Community activities
Besides sports, the SCRC also organised various community and fundraising activities. On 22 February 1896, the SCRC held its first annual Chinese New Year Sports at Hong Lim Green. Previous smaller-scale Chinese New Year sporting activities were held at Telok Ayer on land loaned from the Straits Insurance Company. In order to raise funds for the repair of the clubhouse’s roof, the SCRC staged the first drama production by the Straits Chinese community titled A Race for a Dinner during the early 1900s. On 7 March 1913, two dramatic performances – After the Battle and a three-act Malay comedy Mustapha – were performed at the Victoria Theatre in aid of the Chinese Red Cross Society in Shanghai. On 21 February 1916, funds were raised for the British Red Cross Funds through tennis matches between the SCRC and the Penang Chinese Recreation Club.11



Author

Joshua Chia Yeong Jia




References
1. Pereira, A. (2003). It’s us against them: sports in Singapore. In K. B. Chan & C. K. Tong (Eds.), Past times: A social history of Singapore. Singapore: Times Editions, p. 141. (Call no.: RSING 959.57 PAS-[HIS]); Song, O. S. (1984). One hundred years’ history of the Chinese in Singapore. Singapore: Oxford University Press, p. 216. (Call no.: RSING 959.57 SON-[HIS]); Turnbull, C. M. (1989). A history of Singapore: 1819–2005. Singapore: NUS Press, p. 116. (Call no.: RSING 959.57 TUR-[HIS])
2. Untitled. (1885, January 14). The Straits Times, p. 2. Retrieved from NewspaperSG.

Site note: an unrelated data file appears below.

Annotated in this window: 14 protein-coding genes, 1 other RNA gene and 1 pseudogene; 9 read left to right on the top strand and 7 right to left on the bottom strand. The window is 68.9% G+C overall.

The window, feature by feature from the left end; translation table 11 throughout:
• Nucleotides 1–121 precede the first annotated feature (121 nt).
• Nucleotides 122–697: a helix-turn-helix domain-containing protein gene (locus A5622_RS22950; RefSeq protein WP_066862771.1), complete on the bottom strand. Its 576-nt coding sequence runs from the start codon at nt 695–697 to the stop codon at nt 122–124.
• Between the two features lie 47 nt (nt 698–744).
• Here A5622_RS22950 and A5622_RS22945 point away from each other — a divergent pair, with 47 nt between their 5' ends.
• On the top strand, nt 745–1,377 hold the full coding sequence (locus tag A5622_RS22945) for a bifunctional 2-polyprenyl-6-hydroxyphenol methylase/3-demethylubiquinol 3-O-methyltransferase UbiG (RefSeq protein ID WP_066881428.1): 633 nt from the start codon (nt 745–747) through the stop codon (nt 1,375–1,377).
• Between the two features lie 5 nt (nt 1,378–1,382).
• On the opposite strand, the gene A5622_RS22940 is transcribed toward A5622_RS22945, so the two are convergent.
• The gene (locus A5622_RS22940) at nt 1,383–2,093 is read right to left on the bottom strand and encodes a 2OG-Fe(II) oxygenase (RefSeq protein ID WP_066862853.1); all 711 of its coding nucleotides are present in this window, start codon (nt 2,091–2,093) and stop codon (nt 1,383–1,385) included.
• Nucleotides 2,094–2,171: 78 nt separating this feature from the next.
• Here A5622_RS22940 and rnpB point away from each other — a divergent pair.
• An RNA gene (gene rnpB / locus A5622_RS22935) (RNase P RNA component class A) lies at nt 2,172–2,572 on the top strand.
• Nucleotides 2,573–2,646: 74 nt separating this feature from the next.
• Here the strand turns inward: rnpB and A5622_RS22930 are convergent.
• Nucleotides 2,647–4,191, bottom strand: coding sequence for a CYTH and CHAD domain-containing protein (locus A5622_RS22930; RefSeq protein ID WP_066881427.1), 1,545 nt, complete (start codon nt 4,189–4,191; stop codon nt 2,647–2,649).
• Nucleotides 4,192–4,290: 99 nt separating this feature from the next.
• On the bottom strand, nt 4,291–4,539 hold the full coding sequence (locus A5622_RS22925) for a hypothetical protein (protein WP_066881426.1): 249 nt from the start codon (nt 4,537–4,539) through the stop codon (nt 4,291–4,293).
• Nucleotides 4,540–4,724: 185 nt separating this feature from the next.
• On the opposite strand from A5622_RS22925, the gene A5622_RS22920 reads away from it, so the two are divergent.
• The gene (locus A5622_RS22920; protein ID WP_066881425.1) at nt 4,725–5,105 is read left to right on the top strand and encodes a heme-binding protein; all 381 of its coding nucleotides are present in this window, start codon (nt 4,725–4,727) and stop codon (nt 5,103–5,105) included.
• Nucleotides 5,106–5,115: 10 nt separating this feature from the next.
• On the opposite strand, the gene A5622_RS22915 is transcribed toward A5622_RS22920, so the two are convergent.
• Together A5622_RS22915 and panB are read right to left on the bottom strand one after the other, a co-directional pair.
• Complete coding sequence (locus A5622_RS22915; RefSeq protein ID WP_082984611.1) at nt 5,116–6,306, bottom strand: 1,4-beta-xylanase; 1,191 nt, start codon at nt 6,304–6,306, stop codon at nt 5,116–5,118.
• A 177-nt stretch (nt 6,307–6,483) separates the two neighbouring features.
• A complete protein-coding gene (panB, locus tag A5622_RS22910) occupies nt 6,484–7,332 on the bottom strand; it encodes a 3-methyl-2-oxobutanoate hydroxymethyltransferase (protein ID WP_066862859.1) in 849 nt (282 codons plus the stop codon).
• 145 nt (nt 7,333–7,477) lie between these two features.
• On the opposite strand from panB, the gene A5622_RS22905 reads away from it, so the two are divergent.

3. Sin Chew Jit Poh & Archives and Oral History Department. (1982). Singapore retrospect through postcards 1900–1930. Singapore: Sin Chew Jit Poh and Archives and Oral History Department, pp. 50–51. (Call no.: RSING 769.4995957 SIN); Song, O. S. (1984). One hundred years’ history of the Chinese in Singapore. Singapore: Oxford University Press, p. 216. (Call no.: RSING 959.57 SON-[HIS]); Tyers, R. (1993). Ray Tyers’ Singapore: Then & now. Singapore: Landmark Books, p. 188. (Call no.: RSING 959.57 TYE-[HIS])
4. S.C.R.C. changes name. (1946, February 25). Malaya Tribune, p. 4/1; S.C.R.C. makes a move to Shenton Way. (1954, October 7). The Straits Times, p. 14. Retrieved from NewspaperSG.
5. S.C.R.C. ending 65-year link. (1951, February 2). The Straits Times, p. 11; S.C.R.C. makes a move to Shenton Way. (1954, October 7). The Straits Times, p. 14. Retrieved from NewspaperSG.